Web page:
Sounding off: When will political correctness end? – TribLIVE

Posted: December 17, 2019 at 9:44 am

The Associated Press article Pa. school district can keep Redskins name, but logos might go reported that the Pennsylvania Human Relations Commission has ordered the Neshaminy School District in Bucks County, whose sports teams nickname is the Redskins, to get rid of all logos and imagery that negatively stereotype Native Americans, although they may keep the nickname (often shortened to simply the Skins). So what will their logos and imagery be? Redskin potatoes?

I graduated from Pennsbury High School in Bucks County in 1961. Neshaminy was our bitter rival in all sports, especially football. In all of the years I lived in that area, I never once heard anyone complain about the nickname, the logos, imagery or anything else about Neshaminy being offensive to anyone.

This decision is political correctness garbage at its worst. And by the way, there are currently eight school districts in the WPIAL that have Native American nicknames (four Indians, two Warriors, two Raiders including Uniontowns Red Raiders), and logos/imagery ranging from Indian heads to feathers and arrows, such as the Aliquippa Quips, who use an Indian head logo. Apparently, we in Western Pennsylvania are not as PC as our neighbors to the east (thank heaven).

I suppose it wont be very long before other social justice warriors choose to attack any school district that has the nickname Devils as promoting satanic worship (there are three in the WPIAL). That might even generate a lot of support in our increasingly Godless society.

David Reese, Mt. Lebanon

Wile E. Coyote Democrats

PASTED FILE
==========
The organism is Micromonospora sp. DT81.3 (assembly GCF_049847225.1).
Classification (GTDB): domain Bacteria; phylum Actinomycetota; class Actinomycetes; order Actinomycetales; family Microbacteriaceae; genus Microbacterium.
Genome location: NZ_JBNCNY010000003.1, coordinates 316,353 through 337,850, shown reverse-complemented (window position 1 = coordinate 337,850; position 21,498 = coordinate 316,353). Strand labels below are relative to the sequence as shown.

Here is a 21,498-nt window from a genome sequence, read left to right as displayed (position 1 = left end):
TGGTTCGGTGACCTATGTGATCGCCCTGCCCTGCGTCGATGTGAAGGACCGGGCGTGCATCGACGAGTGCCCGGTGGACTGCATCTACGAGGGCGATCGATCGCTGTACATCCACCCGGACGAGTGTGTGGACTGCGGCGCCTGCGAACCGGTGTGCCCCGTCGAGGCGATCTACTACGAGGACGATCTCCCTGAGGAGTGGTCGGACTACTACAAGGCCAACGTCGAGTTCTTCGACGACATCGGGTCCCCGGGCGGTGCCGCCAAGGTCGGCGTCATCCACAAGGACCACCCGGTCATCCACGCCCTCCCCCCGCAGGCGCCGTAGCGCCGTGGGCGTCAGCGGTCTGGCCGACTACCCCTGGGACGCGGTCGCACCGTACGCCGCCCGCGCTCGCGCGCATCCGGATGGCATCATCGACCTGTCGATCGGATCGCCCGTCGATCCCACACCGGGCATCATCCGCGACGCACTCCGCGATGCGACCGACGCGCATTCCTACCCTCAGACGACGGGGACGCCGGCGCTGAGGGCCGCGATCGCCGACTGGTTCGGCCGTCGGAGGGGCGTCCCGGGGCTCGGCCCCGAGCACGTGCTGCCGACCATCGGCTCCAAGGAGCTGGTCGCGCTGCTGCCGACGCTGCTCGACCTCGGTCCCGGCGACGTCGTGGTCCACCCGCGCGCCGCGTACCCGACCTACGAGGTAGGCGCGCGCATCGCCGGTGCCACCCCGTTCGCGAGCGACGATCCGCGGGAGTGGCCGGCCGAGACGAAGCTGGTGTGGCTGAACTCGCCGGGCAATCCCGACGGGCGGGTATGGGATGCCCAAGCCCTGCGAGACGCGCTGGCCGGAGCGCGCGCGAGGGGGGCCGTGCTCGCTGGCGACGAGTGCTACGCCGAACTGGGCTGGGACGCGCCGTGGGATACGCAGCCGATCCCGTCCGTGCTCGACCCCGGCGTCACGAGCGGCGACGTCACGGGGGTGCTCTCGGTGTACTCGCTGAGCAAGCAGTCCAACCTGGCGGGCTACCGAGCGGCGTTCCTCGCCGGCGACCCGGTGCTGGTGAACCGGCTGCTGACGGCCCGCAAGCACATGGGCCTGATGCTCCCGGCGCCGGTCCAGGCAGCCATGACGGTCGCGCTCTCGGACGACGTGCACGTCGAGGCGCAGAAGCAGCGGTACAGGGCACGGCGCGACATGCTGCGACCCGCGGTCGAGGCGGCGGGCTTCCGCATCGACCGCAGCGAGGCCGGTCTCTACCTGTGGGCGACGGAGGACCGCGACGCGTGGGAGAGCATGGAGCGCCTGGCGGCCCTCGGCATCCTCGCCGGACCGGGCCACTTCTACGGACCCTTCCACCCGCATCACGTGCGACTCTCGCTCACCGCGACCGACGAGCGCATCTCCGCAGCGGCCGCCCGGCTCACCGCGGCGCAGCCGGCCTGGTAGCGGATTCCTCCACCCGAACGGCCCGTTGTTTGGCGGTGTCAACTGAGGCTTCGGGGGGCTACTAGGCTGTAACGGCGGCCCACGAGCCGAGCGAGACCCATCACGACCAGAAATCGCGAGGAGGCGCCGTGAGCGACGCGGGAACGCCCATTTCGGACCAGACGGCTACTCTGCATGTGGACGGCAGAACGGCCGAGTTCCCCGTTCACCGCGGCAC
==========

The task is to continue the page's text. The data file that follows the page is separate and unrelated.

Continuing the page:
The Democrats newest made-for-TV investigation into President Trump is turning into another Wile E. Coyote cartoon, this time starring Adam Schiff. The Dems spend most of their time plotting some way to capture Trump, and it seems every one of their schemes blows up in their faces.

This is the third episode of the same story in the past three years. First was Russia, Russia, Russia. The explosion from the Mueller investigation is just beginning to sizzle. It will really catch fire as soon as the preliminary report of the investigation into the Obama administrations attempt at a coup detat is released.

The second act was the Democrats failed attempt to destroy Supreme Court Justice Brett Kavanaugh, thus demeaning Trump. But the stories told by the witnesses were unable to be verified. Criminal referrals against several of the storytellers remain unaddressed, according to nine Republican senators who wrote a letter to Attorney General Bill Barr and FBI Director Christopher Wray in October, seeking information on where the investigations stand.

And now we have the ever-indignant Schiff bringing an assortment of bureaucrats whose feathers got ruffled by Trump on stage to tell us no criminal nor impeachable activity occurred in his dealings with Ukraine.

Boom! Boom! Boom! Wile. E. Coyote blows up again.

Bob Jacobs, Unity

Wolfs veto of abortion ban

Gov. Tom Wolf on Nov. 21 vetoed a bill, passed by the state Legislature, that would have prohibited abortions because of a prenatal Down syndrome diagnosis.

I believe that any abortion, with the exception of saving the life of the mother, is out-and-out a murder. Not only are Wolfs statements about this subject discriminatory, they are wholly against Gods word.

When I watched the governor of New York sign the states law that allows abortion even up to the moment of birth, I saw in his face nothing but evil. To Wolf I ask this question: Do you want to stand before the supreme judge of us all and be asked why you did not defend those that God gave life to and why you determined that those with Down syndrome were especially pointed out?

I am praying that Wolf has a change of heart and does not have to answer these questions before almighty God on that great day of judgment. The decision for good or evil is up to you, Gov. Wolf; it is your immortal soul that hangs in the balance.

I have done what God has laid upon my heart to do and that is to send this letter as a warning from him. Those who are born with no health issues and those who are born with Down syndrome: Each is given special gifts from God and to abort them is to deprive the world of those gifts.

John T. Watson, North Huntingdon

Charter school misinformation

In the article Freeports cyber charter school is helping district save money, officials say, Freeport Area School District Superintendent Ian Magness said, In an outside cyber charter setting, there is very little accountability, and that is common knowledge across the commonwealth. This is a common misconception, but its not true.